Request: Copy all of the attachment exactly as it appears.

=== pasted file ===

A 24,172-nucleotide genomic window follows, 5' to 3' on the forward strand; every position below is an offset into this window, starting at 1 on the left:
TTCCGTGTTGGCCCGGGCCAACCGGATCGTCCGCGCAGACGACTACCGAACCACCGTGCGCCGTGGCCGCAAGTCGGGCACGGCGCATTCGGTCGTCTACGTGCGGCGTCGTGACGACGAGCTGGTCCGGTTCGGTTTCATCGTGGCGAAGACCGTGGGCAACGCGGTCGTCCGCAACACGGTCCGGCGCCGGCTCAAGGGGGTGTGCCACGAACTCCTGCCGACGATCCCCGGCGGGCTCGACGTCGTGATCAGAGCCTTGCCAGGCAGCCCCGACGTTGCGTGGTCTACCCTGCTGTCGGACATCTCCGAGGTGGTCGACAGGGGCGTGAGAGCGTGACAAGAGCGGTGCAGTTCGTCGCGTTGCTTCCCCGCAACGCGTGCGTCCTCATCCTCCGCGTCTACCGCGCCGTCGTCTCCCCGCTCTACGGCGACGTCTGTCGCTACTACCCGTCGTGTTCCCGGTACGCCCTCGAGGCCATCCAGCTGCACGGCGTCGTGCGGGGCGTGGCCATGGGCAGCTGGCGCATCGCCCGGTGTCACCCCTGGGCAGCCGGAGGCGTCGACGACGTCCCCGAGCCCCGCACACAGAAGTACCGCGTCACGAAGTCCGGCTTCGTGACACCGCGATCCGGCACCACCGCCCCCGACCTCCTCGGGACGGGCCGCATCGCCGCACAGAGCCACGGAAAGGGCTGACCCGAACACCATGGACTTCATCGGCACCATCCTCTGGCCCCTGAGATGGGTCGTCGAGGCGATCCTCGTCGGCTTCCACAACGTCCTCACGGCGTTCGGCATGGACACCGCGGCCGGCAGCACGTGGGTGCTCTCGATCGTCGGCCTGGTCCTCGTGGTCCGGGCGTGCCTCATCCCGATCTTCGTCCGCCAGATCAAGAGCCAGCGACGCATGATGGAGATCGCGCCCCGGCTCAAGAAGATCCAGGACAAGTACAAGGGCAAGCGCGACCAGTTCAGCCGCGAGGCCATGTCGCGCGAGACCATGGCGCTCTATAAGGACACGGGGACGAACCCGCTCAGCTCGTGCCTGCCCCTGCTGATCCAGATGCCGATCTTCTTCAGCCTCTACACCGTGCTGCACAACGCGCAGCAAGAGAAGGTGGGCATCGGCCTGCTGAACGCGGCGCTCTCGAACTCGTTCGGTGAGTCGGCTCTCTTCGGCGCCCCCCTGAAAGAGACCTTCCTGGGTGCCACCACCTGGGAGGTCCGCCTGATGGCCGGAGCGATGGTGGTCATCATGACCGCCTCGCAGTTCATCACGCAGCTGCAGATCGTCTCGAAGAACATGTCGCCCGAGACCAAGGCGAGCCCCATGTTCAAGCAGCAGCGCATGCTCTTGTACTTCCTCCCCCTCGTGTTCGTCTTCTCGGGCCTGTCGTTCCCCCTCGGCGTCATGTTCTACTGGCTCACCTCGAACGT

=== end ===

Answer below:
A 24,172-nucleotide genomic window follows, 5' to 3' on the forward strand; every position below is an offset into this window, starting at 1 on the left:
TTCCGTGTTGGCCCGGGCCAACCGGATCGTCCGCGCAGACGACTACCGAACCACCGTGCGCCGTGGCCGCAAGTCGGGCACGGCGCATTCGGTCGTCTACGTGCGGCGTCGTGACGACGAGCTGGTCCGGTTCGGTTTCATCGTGGCGAAGACCGTGGGCAACGCGGTCGTCCGCAACACGGTCCGGCGCCGGCTCAAGGGGGTGTGCCACGAACTCCTGCCGACGATCCCCGGCGGGCTCGACGTCGTGATCAGAGCCTTGCCAGGCAGCCCCGACGTTGCGTGGTCTACCCTGCTGTCGGACATCTCCGAGGTGGTCGACAGGGGCGTGAGAGCGTGACAAGAGCGGTGCAGTTCGTCGCGTTGCTTCCCCGCAACGCGTGCGTCCTCATCCTCCGCGTCTACCGCGCCGTCGTCTCCCCGCTCTACGGCGACGTCTGTCGCTACTACCCGTCGTGTTCCCGGTACGCCCTCGAGGCCATCCAGCTGCACGGCGTCGTGCGGGGCGTGGCCATGGGCAGCTGGCGCATCGCCCGGTGTCACCCCTGGGCAGCCGGAGGCGTCGACGACGTCCCCGAGCCCCGCACACAGAAGTACCGCGTCACGAAGTCCGGCTTCGTGACACCGCGATCCGGCACCACCGCCCCCGACCTCCTCGGGACGGGCCGCATCGCCGCACAGAGCCACGGAAAGGGCTGACCCGAACACCATGGACTTCATCGGCACCATCCTCTGGCCCCTGAGATGGGTCGTCGAGGCGATCCTCGTCGGCTTCCACAACGTCCTCACGGCGTTCGGCATGGACACCGCGGCCGGCAGCACGTGGGTGCTCTCGATCGTCGGCCTGGTCCTCGTGGTCCGGGCGTGCCTCATCCCGATCTTCGTCCGCCAGATCAAGAGCCAGCGACGCATGATGGAGATCGCGCCCCGGCTCAAGAAGATCCAGGACAAGTACAAGGGCAAGCGCGACCAGTTCAGCCGCGAGGCCATGTCGCGCGAGACCATGGCGCTCTATAAGGACACGGGGACGAACCCGCTCAGCTCGTGCCTGCCCCTGCTGATCCAGATGCCGATCTTCTTCAGCCTCTACACCGTGCTGCACAACGCGCAGCAAGAGAAGGTGGGCATCGGCCTGCTGAACGCGGCGCTCTCGAACTCGTTCGGTGAGTCGGCTCTCTTCGGCGCCCCCCTGAAAGAGACCTTCCTGGGTGCCACCACCTGGGAGGTCCGCCTGATGGCCGGAGCGATGGTGGTCATCATGACCGCCTCGCAGTTCATCACGCAGCTGCAGATCGTCTCGAAGAACATGTCGCCCGAGACCAAGGCGAGCCCCATGTTCAAGCAGCAGCGCATGCTCTTGTACTTCCTCCCCCTCGTGTTCGTCTTCTCGGGCCTGTCGTTCCCCCTCGGCGTCATGTTCTACTGGCTCACCTCGAACGT